As I was considering my collections for various Nintendo consoles due to the recent Survivor Polls, I remembered an odd dilemma I have with Mario Kart: I always rate them highly, but I rarely replay one over a generation old (outside of the first on occasion). The reason is because there've been so many MK games and almost all of them have simply built on what the previous ones offered, sometimes even including previous tracks for good measure.
By contrast, I also recently replayed Majora's Mask so that Sarah could experience it, and it still holds up as a sequel that's unique enough to not be a detriment to Ocarina of Time (despite the similar visuals).
Do you guys ever feel that "safe sequels" like Mario Kart or NSMB end up kind of hurting the replay value of older games in the series (older NSMB games in that series' case, not necessarily the original Mario platformers)? Fire Emblem Fates would be another example--I've thought Awakening was terrific ever since its release, but just the existence of Fates makes Awakening feel a lot less special, solely because there are now 2 (or 4) games all in that style.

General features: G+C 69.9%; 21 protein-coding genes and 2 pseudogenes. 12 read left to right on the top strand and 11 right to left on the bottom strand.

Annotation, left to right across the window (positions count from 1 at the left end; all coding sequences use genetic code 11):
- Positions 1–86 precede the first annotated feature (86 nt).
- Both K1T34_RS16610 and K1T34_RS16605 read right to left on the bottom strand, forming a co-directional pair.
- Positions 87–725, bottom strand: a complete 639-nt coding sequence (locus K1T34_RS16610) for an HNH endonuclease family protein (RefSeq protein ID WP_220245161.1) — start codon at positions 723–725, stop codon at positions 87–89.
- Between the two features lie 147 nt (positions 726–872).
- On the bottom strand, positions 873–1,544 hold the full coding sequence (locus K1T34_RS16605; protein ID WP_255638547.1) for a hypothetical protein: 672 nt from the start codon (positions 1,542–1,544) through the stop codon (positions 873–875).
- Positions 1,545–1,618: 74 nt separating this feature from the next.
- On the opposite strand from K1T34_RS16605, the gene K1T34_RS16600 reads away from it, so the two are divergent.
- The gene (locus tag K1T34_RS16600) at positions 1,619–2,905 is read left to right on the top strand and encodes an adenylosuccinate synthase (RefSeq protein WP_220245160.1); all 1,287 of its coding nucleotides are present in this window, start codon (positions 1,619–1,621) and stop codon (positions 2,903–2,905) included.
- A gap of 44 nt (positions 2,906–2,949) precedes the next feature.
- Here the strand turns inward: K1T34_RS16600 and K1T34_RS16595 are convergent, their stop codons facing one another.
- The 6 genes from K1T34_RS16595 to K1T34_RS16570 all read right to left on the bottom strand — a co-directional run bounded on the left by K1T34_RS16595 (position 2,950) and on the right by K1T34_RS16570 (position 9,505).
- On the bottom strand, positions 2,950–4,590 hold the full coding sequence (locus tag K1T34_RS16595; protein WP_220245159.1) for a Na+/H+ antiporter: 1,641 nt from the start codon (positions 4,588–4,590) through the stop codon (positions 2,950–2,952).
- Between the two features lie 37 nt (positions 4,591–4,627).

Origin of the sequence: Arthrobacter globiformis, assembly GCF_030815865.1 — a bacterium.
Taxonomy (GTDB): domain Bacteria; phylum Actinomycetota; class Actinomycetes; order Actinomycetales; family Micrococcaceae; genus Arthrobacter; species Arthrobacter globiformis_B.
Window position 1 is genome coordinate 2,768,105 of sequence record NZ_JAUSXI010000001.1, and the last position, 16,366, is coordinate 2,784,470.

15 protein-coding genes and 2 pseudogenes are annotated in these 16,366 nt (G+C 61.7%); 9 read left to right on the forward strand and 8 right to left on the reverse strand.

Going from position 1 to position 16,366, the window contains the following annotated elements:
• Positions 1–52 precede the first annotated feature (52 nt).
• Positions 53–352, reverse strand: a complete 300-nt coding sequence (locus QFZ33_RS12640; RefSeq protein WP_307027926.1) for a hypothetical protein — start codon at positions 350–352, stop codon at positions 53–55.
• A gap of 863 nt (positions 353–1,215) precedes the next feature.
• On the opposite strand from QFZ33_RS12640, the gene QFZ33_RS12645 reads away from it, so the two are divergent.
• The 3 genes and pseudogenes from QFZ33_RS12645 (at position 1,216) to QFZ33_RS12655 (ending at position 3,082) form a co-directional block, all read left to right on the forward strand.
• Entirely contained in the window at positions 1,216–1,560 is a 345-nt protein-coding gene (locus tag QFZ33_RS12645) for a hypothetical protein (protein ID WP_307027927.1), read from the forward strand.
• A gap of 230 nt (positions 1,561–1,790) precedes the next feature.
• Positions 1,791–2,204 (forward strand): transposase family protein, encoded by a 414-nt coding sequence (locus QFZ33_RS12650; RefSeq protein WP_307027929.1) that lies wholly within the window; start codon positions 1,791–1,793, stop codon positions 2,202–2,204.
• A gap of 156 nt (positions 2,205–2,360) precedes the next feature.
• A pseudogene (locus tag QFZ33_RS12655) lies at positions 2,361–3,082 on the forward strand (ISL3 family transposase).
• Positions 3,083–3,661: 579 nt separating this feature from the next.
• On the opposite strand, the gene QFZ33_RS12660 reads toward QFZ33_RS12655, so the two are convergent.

Do you have this same issue, or is it just me? What games in your collection do you rarely touch since there are just better, later versions? What do you think is the best way to handle sequels?
For single player experiences, not really that often. They're still worth playing, as each version usually does something new and unique that makes it stand apart from the rest. Though I guess that depends on the series. Same with co-op multiplayer.
On the other hand after something like Super Mario Bros. 3 it is tough to tell people to go back and play the original Super Mario Bros. On the other other hand, people often do, and still enjoy it a lot.
Versus multiplayer? Depends. Usually a new multiplayer game is not trying to offer a totally brand new experience but more take the core that works and expand on it. In that respect going back to say... the original N64 Smash Bros... would seem sort of pointless now. More recent games in the series have done pretty much everything that it did better and then some. Some multiplayer series even try to include all the old maps / course / whatever and such.